A pint-sized tablet that packs a real punch
The tablet computers we review tend to use one of two operating systems: the Apple iPad runs Apple's iOS, and most of the rest use Google's Android.
The Blackberry Playbook, on the other hand, uses its own operating system, Blackberry Tablet OS, which for the most part was very impressive.
On first turning it on, the screen showed some easy-to-follow tutorials. The area that surrounds the touch-sensitive screen is also touch-sensitive: rather than having separate buttons to access the home screen or see what apps are running, those are done by sliding your fingers from the bezel to the main screen.
A swipe upwards from the bottom displays apps currently running, swiping downwards accesses the settings for the current app, and swiping sideways moved between open applications. These gestures worked well and added to the stylish, slick feel, and the overall speed and responsiveness of the tablet was really impressive.
The Playbook's screen is a relatively small 7in which made it portable and at 425g it's light. The screen was bright and clear, with a good resolution, and the tablet's fast processor meant it was no slouch.
Internet browsing was good. No matter how quickly we moved around web pages the Playbook was able to keep up. It supports Flash so advanced websites appear as they're supposed to. The browser has tabs, improving navigation with multiple pages open. Videos from Youtube and the BBC iPlayer looked good and we were impressed by the Playbook's loud, clear speakers.
While the Playbook's operating system was hugely impressive, in some respects better than Android, it isn't well supported – relatively few apps are available in the download centre, Blackberry App World, especially compared with the number available for Apple and Android devices. One particularly glaring oversight was the lack of an email application. You need to connect the Playbook to a Blackberry phone to get email through that, or use webmail.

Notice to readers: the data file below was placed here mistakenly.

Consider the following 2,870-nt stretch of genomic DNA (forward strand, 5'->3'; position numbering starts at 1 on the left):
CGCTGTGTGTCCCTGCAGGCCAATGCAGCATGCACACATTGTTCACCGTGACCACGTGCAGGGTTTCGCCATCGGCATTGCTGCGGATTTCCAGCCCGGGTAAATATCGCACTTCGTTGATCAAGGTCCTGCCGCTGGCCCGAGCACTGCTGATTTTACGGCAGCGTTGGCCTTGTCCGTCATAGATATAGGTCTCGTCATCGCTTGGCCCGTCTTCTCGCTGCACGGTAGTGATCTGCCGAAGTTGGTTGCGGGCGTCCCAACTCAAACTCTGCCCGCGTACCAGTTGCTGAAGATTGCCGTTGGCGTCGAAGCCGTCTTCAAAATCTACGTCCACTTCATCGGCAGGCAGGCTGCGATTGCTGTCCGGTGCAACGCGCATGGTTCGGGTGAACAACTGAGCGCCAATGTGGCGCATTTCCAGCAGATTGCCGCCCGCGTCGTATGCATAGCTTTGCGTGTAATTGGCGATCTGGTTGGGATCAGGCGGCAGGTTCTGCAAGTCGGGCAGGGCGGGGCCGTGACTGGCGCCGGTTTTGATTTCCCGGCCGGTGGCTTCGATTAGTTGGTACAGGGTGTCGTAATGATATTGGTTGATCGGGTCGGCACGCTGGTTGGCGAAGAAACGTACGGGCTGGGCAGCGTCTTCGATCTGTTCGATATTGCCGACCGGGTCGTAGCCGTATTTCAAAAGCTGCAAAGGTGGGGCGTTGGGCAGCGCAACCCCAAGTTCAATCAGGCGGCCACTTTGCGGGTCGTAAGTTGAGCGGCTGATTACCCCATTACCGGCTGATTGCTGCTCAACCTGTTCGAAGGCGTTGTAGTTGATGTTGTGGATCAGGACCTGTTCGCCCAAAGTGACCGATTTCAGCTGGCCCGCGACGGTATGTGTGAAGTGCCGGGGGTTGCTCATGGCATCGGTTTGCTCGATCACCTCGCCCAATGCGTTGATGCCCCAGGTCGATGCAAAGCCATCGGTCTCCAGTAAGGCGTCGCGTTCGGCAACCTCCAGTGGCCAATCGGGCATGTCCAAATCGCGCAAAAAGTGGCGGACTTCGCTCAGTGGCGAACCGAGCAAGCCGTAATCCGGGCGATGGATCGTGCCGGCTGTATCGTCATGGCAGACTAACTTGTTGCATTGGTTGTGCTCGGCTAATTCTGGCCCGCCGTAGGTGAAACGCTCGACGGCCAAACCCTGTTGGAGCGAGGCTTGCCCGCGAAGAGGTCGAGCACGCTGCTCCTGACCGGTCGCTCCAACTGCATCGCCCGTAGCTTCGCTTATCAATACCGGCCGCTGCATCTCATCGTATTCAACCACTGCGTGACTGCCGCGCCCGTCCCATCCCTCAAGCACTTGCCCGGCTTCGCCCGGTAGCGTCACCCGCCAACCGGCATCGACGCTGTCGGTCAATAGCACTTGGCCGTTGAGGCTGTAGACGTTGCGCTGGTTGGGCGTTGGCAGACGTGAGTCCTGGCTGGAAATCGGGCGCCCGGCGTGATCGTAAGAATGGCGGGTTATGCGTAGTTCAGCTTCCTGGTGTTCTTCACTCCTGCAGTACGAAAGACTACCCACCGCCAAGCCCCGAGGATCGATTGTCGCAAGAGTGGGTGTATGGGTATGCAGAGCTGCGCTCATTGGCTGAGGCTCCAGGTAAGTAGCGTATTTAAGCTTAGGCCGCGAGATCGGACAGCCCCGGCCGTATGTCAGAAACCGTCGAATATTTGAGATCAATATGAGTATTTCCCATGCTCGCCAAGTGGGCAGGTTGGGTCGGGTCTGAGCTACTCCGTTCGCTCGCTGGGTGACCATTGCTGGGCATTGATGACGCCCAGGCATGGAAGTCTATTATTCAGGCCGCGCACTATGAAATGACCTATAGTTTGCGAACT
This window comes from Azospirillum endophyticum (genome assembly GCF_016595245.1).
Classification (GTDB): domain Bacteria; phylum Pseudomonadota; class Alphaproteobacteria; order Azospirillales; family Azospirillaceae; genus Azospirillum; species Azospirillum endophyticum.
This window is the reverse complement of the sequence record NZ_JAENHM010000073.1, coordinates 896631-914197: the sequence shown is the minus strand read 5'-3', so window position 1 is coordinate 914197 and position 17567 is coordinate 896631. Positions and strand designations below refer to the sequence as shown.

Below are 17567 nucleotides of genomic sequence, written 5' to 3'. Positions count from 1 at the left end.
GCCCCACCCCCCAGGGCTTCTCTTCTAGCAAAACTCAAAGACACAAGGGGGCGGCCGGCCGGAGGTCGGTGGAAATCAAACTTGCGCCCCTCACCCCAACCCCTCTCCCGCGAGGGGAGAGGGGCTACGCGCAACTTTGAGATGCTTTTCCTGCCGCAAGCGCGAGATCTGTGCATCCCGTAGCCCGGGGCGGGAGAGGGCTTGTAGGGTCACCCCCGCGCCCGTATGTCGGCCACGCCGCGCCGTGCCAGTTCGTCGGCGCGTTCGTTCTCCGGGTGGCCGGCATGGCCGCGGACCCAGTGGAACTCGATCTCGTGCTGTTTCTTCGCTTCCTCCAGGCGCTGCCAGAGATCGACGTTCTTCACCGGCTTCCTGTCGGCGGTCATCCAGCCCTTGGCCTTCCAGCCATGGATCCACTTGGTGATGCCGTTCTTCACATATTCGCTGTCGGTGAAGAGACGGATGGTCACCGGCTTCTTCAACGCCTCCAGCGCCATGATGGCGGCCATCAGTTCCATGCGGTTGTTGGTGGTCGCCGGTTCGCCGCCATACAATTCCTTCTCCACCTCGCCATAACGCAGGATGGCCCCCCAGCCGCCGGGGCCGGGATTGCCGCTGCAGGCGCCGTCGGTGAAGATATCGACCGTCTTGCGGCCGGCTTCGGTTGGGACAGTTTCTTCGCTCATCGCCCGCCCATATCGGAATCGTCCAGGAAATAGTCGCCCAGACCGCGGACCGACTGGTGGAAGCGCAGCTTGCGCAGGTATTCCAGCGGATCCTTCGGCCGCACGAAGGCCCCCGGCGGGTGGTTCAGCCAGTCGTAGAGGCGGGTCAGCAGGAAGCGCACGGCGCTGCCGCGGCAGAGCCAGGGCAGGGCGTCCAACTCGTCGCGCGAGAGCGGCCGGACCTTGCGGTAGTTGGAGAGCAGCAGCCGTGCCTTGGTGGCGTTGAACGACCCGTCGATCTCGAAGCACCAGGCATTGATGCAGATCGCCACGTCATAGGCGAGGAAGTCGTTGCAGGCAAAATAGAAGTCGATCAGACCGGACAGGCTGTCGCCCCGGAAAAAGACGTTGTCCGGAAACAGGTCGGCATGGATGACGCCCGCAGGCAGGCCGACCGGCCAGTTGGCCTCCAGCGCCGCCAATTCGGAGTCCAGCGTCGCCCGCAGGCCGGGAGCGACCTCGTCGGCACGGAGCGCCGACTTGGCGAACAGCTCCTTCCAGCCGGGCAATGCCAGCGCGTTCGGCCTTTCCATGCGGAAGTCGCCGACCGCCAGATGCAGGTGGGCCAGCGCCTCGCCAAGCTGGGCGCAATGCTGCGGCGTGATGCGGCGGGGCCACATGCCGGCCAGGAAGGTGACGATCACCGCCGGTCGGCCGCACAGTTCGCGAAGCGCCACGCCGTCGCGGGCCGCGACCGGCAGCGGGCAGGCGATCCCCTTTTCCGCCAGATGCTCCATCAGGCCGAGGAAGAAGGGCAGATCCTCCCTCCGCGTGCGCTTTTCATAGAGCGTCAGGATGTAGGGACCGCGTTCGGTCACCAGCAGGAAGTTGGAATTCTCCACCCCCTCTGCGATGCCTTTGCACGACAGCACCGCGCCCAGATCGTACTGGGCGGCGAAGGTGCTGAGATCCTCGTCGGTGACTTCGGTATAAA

The price of the Blackberry Playbook matches that of the larger (10in) iPad 2 almost exactly. The cheapest model is £399, rising to £559 for the most expensive. Unlike the iPad, however, there isn't yet a version of the Playbook that can use a mobile phone Sim card to access the internet. You're limited to accessing it through a wireless network. Blackberry says a 3G model with mobile internet access is coming soon.
The Blackberry Playbook is in some ways a great tablet computer. It is fast, responsive and has a great screen. The web browser is good and its size means it good for popping in a bag to use while out and about.
However, the absence of apps is a big problem and this explains the huge price cut (from £399 at launch to around £130 a year later). At that cost, some people may find it appealing but don't expect the app store to fill up - developers have cast the Playbook aside.
Read more reviews
A fast tablet with a slick operating system, but for the price it doesn't do enough
Excellent screen; slick operating system; fast in use
Expensive; no email; not many apps available
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